Quit Methods Used by US Adult Cigarette Smokers, 2014–2016
RESEARCH BRIEF — Volume 14 — April 13, 2017
Ralph S. Caraballo, PhD1; Paul R. Shafer, MA2,3; Deesha Patel4; Kevin C. Davis, MA2; Timothy A. McAfee, MD1 (View author affiliations)
Suggested citation for this article: Caraballo RS, Shafer PR, Patel D, Davis KC, McAfee TA. Quit Methods Used by US Adult Cigarette Smokers, 2014–2016. Prev Chronic Dis 2017;14:160600. DOI: http://dx.doi.org/10.5888/pcd14.160600external icon.
To quantify the prevalence of 10 quit methods commonly used by adult cigarette smokers, we used data from a nationally representative longitudinal (2014–2016) online survey of US adult cigarette smokers (n = 15,943). Overall, 74.7% of adult current cigarette smokers used multiple quit methods during their most recent quit attempt. Giving up cigarettes all at once (65.3%) and reducing the number of cigarettes smoked (62.0%) were the most prevalent methods. Substituting some cigarettes with e-cigarettes was used by a greater percentage of smokers than the nicotine patch, nicotine gum, or other cessation aids approved by the US Food and Drug Administration. Further research into the effectiveness of e-cigarettes as a cessation aid is warranted.
Quitting cigarette smoking greatly reduces the risk of developing smoking-related diseases; although the health benefits are greater for people who stop at earlier ages, there are benefits at any age (1). The use of electronic cigarettes (e-cigarettes) has increased in the United States (2). Little is known about how the rise in e-cigarette use, particularly among current and former adult cigarette smokers, may have affected quitting behaviors. This study assessed common methods used to try to quit cigarettes among a nationally representative online sample of US adult current smokers surveyed from April 2014 through June 2016.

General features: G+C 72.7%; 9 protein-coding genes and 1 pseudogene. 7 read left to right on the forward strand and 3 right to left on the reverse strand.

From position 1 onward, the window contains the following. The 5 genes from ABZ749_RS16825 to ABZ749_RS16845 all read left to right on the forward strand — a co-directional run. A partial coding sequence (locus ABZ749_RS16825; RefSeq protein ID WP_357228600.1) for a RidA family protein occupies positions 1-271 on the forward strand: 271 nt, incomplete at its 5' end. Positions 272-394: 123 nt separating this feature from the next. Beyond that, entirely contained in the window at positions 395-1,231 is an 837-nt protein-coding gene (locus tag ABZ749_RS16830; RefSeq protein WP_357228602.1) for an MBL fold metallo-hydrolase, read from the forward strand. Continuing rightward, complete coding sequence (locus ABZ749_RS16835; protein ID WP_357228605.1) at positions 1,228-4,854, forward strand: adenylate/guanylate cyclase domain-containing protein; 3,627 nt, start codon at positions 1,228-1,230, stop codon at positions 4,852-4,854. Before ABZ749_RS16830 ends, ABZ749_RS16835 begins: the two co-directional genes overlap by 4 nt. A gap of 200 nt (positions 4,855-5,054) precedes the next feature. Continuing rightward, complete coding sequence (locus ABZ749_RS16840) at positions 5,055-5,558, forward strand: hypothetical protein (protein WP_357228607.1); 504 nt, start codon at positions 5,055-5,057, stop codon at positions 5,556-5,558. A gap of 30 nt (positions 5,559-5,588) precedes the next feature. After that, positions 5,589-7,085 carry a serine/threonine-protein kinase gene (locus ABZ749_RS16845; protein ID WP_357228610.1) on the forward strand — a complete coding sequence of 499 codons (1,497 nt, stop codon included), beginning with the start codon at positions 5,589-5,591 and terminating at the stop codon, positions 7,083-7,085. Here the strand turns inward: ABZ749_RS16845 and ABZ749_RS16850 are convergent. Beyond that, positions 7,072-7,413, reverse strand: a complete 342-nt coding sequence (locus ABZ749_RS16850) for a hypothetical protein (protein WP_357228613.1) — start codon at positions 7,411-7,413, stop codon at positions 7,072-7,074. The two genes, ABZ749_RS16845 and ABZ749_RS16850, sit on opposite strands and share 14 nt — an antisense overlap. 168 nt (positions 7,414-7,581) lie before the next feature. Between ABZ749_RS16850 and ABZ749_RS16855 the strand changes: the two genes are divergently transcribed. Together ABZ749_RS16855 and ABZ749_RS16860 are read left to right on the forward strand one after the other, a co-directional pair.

We used data from a nationally representative longitudinal online survey of adult cigarette smokers in the United States. Survey participants were recruited from a probability sample of residential mailing addresses derived from the US Postal Service’s Delivery Sequence File, covering approximately 95% of all US households. Study invitation letters, which contained a website link and password to the selected household’s survey, were mailed to all sampled households. Each sampled household had a known probability of selection, and individual participants could not volunteer for study enrollment. All current smokers who participated at baseline were re-contacted for follow-up in the 5 waves that followed. Details on survey methods are available elsewhere (3). Free and informed consent of participants was obtained, and study methods were approved by the RTI International institutional review board.